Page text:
Our latest X-Thusiast photographer brings an inspiring approach to photographing his subjects. Learn how Mark Loader adds mood and emotion to his images, and be inspired.
Can you tell us a bit about yourself and where you are from?
My name is Mark Loader and I’m from Perth Western Australia. I currently live in the southern suburbs between Perth and Fremantle. I’m married with three children. You can see my work on Instagram under the name Ranford Stealth.
How did you develop an interest in photography using Fujifilm equipment?
I only took up photography eight years ago (January 2009) after a lifetime of interest, so better late than never! I used DSLRs for the first few years and I still have those but rarely take them out now. I first discovered the X100 and was struck with its usability and IQ. The old-style shutter speed and aperture controls seemed so much more intuitive to me even though I wasn’t active with film SLRs. This naturally progressed to the interchangeable lens models, which I use constantly today.
Fujifilm X-E1 with XF18-55mmF2.8-4 R LM OIS – F14 – 1/250 second – ISO 250
How would you describe your photography style and strategy?
I was lucky in that my good friend Rob Miller is a pro and has mentored me. He impressed upon me the importance of an image’s background and its relationship to the subject. I mostly take portraits and I found this invaluable to my growth as a photographer. So it’s background first always. I try to get as much mood and emotion in a portrait as I can and I put relationship preeminent in my shoots. I like to know my subject. Finding great available light and playing with shadows affects my work as well. Shadows are to light what silence is to sound in music. They go hand in hand.
What inspires your photography?
My subjects of course, and the work of other photographers like W. Eugene Smith and Dan Winters. Locations often suggest ideas depending on the light and time of day.
Where are your favourite places to take photos and do you prefer a certain type of light?
I prefer cityscapes … alleys, lanes, doorways, etc. But I’m always open to new ideas and places.
Fujifilm X-T1 with XF565mmF1.2 R – F5.6 – 1/250 second – ISO 250
What is your favourite memory from a photography session?
A few years ago I went out with a friend (it was about the fourth time I’d shot with her) and we went from about 11am to 5pm (with breaks). Everything clicked that day; she became my muse, and I went home believing I had something to say as a photographer.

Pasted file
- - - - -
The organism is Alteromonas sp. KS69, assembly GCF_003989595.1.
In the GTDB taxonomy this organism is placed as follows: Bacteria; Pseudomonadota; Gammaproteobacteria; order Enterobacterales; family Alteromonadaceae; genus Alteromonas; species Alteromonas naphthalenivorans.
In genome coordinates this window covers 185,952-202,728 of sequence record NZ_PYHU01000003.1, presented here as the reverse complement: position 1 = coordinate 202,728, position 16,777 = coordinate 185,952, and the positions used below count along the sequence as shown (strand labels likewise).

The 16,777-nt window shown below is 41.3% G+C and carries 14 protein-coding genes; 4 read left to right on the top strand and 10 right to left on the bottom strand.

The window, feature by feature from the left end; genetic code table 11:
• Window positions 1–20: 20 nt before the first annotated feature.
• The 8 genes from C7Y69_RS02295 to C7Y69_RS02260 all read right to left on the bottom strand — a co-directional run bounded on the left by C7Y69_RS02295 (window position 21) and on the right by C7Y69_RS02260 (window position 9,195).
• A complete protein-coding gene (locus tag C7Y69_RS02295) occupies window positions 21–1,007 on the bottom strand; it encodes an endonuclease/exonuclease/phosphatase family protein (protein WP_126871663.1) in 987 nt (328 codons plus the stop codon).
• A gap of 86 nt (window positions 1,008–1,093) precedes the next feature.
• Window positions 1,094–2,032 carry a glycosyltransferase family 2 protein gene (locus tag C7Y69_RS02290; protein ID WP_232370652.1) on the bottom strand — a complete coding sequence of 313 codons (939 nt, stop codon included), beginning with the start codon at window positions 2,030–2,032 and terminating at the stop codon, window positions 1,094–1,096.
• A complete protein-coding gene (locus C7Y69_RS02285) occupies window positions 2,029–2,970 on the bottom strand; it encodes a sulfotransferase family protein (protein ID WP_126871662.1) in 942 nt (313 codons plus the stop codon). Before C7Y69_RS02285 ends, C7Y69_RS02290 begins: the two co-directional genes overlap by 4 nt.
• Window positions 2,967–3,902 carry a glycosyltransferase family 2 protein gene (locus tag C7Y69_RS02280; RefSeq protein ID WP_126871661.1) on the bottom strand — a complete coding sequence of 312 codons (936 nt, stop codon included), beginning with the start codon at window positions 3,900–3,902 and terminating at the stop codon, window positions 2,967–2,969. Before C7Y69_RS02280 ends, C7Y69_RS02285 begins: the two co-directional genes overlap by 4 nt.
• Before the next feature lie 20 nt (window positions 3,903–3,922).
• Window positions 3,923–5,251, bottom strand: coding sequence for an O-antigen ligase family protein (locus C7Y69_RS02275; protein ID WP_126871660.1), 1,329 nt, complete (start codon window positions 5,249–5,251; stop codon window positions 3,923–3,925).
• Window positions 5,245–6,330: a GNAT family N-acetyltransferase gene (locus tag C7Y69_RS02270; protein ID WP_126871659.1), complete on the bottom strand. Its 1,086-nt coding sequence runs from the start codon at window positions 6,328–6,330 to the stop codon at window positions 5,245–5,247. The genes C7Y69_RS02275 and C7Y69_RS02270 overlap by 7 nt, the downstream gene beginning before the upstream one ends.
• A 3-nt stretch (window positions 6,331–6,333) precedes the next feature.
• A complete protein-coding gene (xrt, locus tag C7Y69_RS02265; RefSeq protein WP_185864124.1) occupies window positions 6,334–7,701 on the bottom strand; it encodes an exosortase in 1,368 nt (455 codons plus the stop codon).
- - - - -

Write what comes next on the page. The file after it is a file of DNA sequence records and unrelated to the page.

Can you tell us what’s your favourite Fujifilm camera to use and why?
Mostly the X-T1, great workhorse and the live preview is wonderful. I always shoot manual so that helps with fine-tuning the exposure. I also use the X-Pro1 and X-E1 … I get attached!
Fujifilm X100 at 23mm – F8 – 1/250 second – ISO 250
Which Fujinon lens or lenses do you prefer to use with your Fujifilm camera and why?
For portraiture I love the XF56mmF1.2. The XF35mmF1.4 is a great all-rounder and the XF23mmF2 for street and it was a great asset for shooting bridal prep indoors at my friend’s wedding last November. I’m a bit stunned by the XF16mmF1.4 at the moment, a surprising choice for me considering I used to think the 35mm was ultra wide! The XF18-55mmF2.8-4 is so much more than a “kit” lens.
What sort of workflow do you use in your photography? Do you shoot in RAW or JPEG?
For portraits, I shoot RAW and JPEG, but usually just the latter for street. I edit in LR5 and Nik. Each picture presents a different mood and challenge so I don’t have too many default presets.
Fujifilm X-Pro1 with XF56mmF1.2 R – F2.8 – 1/250 second – ISO 400
Do you have any technical tips you’d like to share? Perhaps suggestions on the best lighting, shutter speed, white balance, aperture, ISO, etc? Other preferences?
Learn the basics, sunny 16 rule, subject/background relationship, rule of thirds, Fibonacci’s principle. Getting it right in camera is a great discipline to adopt from the get go. Anyone who simply says “fix it in Photoshop” should be hunted down and dealt with severely! As should be those who say to ignore the rules. To that I say: Fine, break the rules if you want but do it for a reason, not out of ignorance. My photographic education really started when the camera was no longer an obstacle.
Do you have advice for new photographers or the next potential X-Thusiast?
Be passionate. If you are not then photography may not be for you. That’s ok. Buy books, go for long walks looking for possible locations and where and when the great light hits it. Find a mentor if you can. If not buy “Road To Seeing” by Dan Winters before it’s out of print. Actually grab that book come what may, it’s a mentorship in itself. Find out who the top shooters are in your preferred genres and learn about them. And from them. Lastly, browse some photography quotes. You may find a gem or two in there to live by….”What’s the use of a great depth of field if there is not an adequate depth of feeling?” (W. Eugene Smith)…so be like Nike, fellow togs, and just DO it!
Fujifilm X-Pro1 with XF35mmF1.4 R – F2 – 1/250 second – ISO 500
If you or someone you know in Australia is interested in joining our X-Thusiast community, check out the full X-Thusiast Gallery and submission details here.
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